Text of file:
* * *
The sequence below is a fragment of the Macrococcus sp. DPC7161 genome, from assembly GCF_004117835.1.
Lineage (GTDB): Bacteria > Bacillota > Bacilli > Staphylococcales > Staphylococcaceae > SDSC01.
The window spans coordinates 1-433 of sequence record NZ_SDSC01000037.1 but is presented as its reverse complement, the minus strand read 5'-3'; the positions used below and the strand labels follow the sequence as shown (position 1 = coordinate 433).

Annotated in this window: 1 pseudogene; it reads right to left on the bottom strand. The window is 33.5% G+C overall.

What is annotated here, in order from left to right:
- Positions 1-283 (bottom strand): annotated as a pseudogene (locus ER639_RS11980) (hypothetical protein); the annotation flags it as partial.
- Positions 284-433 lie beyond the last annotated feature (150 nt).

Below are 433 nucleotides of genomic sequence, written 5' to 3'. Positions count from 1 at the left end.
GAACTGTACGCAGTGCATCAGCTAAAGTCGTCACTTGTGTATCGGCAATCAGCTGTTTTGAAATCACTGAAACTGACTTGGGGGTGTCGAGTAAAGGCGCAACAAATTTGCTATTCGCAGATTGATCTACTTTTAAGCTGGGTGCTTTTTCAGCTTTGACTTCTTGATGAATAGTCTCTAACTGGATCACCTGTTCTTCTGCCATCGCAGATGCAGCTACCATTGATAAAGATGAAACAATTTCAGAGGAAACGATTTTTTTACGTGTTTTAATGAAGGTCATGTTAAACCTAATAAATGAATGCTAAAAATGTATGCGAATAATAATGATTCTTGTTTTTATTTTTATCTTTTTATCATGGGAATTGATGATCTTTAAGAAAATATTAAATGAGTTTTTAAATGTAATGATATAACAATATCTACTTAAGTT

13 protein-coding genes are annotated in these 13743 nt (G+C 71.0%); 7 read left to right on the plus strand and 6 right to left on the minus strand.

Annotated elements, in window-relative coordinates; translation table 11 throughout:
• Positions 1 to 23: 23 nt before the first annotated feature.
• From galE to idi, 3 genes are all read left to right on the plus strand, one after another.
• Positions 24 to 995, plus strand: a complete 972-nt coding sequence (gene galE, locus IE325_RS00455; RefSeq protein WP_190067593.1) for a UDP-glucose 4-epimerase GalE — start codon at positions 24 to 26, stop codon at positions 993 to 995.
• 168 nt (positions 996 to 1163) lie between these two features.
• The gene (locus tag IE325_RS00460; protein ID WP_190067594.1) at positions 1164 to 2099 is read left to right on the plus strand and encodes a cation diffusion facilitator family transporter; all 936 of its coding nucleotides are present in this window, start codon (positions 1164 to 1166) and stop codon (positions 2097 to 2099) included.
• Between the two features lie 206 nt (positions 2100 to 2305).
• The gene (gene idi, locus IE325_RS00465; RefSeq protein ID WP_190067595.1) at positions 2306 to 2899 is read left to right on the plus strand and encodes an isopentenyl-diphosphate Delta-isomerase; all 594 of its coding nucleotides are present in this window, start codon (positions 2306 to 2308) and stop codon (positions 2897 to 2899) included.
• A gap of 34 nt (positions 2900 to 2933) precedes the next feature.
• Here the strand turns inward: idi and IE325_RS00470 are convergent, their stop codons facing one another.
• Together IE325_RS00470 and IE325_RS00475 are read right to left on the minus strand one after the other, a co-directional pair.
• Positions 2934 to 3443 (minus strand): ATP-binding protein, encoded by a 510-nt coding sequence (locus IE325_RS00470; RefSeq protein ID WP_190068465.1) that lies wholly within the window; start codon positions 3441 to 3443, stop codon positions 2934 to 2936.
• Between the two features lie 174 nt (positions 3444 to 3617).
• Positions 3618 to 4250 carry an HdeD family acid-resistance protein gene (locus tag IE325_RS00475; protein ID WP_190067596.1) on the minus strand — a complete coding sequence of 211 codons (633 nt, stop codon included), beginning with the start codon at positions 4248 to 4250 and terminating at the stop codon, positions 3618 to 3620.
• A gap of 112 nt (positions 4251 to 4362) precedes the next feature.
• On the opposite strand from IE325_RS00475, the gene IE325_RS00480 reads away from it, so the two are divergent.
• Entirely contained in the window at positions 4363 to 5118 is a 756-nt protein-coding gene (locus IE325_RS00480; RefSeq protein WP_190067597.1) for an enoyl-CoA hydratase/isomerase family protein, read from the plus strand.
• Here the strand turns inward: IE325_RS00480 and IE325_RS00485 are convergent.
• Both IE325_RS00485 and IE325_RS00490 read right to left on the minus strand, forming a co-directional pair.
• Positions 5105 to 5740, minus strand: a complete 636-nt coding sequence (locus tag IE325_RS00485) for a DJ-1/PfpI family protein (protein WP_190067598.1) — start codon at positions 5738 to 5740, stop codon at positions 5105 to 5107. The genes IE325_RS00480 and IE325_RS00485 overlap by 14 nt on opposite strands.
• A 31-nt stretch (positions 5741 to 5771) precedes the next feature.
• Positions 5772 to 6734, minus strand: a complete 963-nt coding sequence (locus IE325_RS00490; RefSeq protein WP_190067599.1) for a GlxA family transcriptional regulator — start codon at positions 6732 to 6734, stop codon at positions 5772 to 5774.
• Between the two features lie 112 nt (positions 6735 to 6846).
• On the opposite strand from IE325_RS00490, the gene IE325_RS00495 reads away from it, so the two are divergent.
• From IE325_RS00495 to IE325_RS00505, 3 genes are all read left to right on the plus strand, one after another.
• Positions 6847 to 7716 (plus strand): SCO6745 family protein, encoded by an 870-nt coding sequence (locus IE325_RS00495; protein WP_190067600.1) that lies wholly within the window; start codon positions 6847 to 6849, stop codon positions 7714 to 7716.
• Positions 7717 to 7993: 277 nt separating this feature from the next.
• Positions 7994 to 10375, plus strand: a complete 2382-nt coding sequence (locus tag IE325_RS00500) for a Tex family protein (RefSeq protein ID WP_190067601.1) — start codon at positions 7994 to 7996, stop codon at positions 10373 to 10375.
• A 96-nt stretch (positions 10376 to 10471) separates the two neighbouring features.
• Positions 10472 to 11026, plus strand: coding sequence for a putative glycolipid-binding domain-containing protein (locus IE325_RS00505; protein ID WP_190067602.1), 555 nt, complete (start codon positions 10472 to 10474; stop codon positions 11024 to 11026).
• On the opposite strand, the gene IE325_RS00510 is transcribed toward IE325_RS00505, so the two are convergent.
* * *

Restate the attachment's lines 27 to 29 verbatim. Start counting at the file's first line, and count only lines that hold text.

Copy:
• Entirely contained in the window at positions 4363 to 5118 is a 756-nt protein-coding gene (locus IE325_RS00480; RefSeq protein WP_190067597.1) for an enoyl-CoA hydratase/isomerase family protein, read from the plus strand.
• Here the strand turns inward: IE325_RS00480 and IE325_RS00485 are convergent.
• Both IE325_RS00485 and IE325_RS00490 read right to left on the minus strand, forming a co-directional pair.